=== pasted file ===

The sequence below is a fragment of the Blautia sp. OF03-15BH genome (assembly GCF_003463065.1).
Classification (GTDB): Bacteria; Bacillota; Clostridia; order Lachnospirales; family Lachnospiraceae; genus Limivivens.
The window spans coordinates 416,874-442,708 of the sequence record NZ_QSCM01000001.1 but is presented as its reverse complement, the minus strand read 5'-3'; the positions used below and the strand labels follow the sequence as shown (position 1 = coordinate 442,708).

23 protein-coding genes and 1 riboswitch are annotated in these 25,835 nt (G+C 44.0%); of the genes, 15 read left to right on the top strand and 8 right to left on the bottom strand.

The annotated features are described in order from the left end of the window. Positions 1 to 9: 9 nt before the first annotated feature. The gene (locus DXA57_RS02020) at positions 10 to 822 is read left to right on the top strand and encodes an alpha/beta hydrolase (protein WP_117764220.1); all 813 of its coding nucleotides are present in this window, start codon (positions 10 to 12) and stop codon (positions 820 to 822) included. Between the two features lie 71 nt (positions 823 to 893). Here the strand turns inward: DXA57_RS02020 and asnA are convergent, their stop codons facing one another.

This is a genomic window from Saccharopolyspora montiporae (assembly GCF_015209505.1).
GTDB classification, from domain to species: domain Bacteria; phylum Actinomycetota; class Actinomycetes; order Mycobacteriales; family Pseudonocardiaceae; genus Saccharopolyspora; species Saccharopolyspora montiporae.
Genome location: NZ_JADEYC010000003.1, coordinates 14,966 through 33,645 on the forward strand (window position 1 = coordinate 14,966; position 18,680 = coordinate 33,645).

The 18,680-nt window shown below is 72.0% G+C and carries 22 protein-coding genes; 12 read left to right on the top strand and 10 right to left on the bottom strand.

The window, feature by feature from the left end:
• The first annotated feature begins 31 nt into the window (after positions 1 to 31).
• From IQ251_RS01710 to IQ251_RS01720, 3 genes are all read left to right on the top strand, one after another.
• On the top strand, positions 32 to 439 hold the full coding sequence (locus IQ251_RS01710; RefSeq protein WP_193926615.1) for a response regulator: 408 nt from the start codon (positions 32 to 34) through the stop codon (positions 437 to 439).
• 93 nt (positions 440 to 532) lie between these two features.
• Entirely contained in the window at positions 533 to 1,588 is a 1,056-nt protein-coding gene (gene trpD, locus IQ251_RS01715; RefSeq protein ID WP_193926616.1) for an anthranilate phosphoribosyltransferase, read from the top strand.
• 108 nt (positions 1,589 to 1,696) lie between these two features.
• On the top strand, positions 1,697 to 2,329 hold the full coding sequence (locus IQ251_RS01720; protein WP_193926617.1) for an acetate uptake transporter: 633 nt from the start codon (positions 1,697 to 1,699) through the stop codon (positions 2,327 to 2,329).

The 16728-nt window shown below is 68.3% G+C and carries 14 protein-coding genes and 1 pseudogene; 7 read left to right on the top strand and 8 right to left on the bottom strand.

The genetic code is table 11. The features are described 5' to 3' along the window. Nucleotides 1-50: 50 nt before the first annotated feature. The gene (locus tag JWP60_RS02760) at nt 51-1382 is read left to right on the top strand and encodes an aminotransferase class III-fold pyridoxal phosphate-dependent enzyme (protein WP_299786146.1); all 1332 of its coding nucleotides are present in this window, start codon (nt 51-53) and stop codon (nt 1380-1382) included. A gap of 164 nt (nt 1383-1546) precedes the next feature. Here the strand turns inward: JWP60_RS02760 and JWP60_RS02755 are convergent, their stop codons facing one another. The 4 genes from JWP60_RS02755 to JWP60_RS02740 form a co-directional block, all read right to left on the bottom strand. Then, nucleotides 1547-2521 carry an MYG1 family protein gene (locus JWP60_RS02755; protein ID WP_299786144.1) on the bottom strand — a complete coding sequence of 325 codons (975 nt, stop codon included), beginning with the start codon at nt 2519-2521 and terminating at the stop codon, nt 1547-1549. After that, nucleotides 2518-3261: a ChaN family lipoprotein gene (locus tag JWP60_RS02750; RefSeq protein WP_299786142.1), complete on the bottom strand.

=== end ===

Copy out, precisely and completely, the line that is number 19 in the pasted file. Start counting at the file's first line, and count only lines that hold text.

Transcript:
The genetic code is table 11. The features are described 5' to 3' along the window. Nucleotides 1-50: 50 nt before the first annotated feature. The gene (locus tag JWP60_RS02760) at nt 51-1382 is read left to right on the top strand and encodes an aminotransferase class III-fold pyridoxal phosphate-dependent enzyme (protein WP_299786146.1); all 1332 of its coding nucleotides are present in this window, start codon (nt 51-53) and stop codon (nt 1380-1382) included. A gap of 164 nt (nt 1383-1546) precedes the next feature. Here the strand turns inward: JWP60_RS02760 and JWP60_RS02755 are convergent, their stop codons facing one another. The 4 genes from JWP60_RS02755 to JWP60_RS02740 form a co-directional block, all read right to left on the bottom strand. Then, nucleotides 1547-2521 carry an MYG1 family protein gene (locus JWP60_RS02755; protein ID WP_299786144.1) on the bottom strand — a complete coding sequence of 325 codons (975 nt, stop codon included), beginning with the start codon at nt 2519-2521 and terminating at the stop codon, nt 1547-1549. After that, nucleotides 2518-3261: a ChaN family lipoprotein gene (locus tag JWP60_RS02750; RefSeq protein WP_299786142.1), complete on the bottom strand.